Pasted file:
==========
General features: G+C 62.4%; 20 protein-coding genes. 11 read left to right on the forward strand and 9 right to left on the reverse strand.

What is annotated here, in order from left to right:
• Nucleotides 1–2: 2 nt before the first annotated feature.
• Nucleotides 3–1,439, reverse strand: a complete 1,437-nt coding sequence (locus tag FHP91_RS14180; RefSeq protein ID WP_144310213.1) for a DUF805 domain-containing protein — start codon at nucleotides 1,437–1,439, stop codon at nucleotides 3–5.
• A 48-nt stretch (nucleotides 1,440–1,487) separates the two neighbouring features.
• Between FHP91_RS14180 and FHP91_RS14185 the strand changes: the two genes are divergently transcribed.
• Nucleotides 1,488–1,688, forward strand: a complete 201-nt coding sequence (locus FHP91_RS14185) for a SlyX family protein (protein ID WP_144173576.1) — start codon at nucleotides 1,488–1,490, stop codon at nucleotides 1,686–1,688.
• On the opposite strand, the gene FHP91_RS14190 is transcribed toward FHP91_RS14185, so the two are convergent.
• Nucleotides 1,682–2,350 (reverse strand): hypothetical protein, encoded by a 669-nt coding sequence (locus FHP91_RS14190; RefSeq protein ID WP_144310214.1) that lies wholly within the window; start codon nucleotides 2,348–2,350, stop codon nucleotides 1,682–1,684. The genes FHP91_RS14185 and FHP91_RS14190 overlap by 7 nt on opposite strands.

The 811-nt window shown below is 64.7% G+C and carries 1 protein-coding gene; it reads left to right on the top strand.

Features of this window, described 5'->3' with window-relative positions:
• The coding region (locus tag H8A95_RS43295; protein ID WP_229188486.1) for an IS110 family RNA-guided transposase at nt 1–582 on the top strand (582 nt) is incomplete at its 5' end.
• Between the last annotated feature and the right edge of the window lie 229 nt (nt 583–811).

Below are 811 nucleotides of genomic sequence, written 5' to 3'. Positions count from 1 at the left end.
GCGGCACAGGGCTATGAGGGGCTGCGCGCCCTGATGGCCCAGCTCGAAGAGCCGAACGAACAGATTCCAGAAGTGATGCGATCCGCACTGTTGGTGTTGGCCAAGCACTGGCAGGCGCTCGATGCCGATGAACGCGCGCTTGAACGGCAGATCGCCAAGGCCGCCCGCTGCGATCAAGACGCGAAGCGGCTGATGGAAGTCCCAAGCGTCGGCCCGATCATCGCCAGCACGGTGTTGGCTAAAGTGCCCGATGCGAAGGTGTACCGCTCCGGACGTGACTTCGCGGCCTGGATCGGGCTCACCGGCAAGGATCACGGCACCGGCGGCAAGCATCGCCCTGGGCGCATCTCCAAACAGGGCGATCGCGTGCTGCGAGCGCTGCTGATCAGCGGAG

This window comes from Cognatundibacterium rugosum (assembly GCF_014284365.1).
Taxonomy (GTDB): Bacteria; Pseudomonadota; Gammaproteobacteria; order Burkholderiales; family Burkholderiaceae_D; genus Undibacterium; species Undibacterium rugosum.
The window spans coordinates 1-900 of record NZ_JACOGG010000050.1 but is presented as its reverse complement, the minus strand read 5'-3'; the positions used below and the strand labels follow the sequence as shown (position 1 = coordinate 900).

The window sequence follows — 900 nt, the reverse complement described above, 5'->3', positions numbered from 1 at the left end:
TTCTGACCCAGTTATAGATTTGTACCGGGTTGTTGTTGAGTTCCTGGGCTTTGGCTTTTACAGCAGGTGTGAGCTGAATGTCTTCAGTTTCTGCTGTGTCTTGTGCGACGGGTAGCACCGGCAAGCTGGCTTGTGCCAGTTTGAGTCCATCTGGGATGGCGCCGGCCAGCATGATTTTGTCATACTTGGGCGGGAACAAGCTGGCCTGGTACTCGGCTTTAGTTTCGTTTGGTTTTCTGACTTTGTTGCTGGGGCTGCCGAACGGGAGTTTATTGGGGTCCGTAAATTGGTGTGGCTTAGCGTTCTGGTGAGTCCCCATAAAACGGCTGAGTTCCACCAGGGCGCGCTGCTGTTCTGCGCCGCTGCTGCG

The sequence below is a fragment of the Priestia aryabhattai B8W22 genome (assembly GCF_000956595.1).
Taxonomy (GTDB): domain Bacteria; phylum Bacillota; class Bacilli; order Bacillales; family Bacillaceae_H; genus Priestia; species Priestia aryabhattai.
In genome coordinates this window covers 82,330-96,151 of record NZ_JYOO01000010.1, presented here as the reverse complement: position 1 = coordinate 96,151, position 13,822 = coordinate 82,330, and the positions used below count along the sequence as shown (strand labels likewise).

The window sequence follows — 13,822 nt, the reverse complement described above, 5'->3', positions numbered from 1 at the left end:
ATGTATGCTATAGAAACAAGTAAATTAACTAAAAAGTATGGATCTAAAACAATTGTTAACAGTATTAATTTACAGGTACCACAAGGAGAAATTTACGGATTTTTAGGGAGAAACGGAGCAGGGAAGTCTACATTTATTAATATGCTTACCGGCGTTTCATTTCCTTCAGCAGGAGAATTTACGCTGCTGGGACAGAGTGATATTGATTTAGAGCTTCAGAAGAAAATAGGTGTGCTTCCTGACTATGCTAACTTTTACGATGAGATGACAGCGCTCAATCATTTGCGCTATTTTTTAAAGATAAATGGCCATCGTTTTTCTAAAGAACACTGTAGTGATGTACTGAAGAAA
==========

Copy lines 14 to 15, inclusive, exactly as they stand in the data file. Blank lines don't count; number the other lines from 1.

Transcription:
Below are 811 nucleotides of genomic sequence, written 5' to 3'. Positions count from 1 at the left end.
GCGGCACAGGGCTATGAGGGGCTGCGCGCCCTGATGGCCCAGCTCGAAGAGCCGAACGAACAGATTCCAGAAGTGATGCGATCCGCACTGTTGGTGTTGGCCAAGCACTGGCAGGCGCTCGATGCCGATGAACGCGCGCTTGAACGGCAGATCGCCAAGGCCGCCCGCTGCGATCAAGACGCGAAGCGGCTGATGGAAGTCCCAAGCGTCGGCCCGATCATCGCCAGCACGGTGTTGGCTAAAGTGCCCGATGCGAAGGTGTACCGCTCCGGACGTGACTTCGCGGCCTGGATCGGGCTCACCGGCAAGGATCACGGCACCGGCGGCAAGCATCGCCCTGGGCGCATCTCCAAACAGGGCGATCGCGTGCTGCGAGCGCTGCTGATCAGCGGAG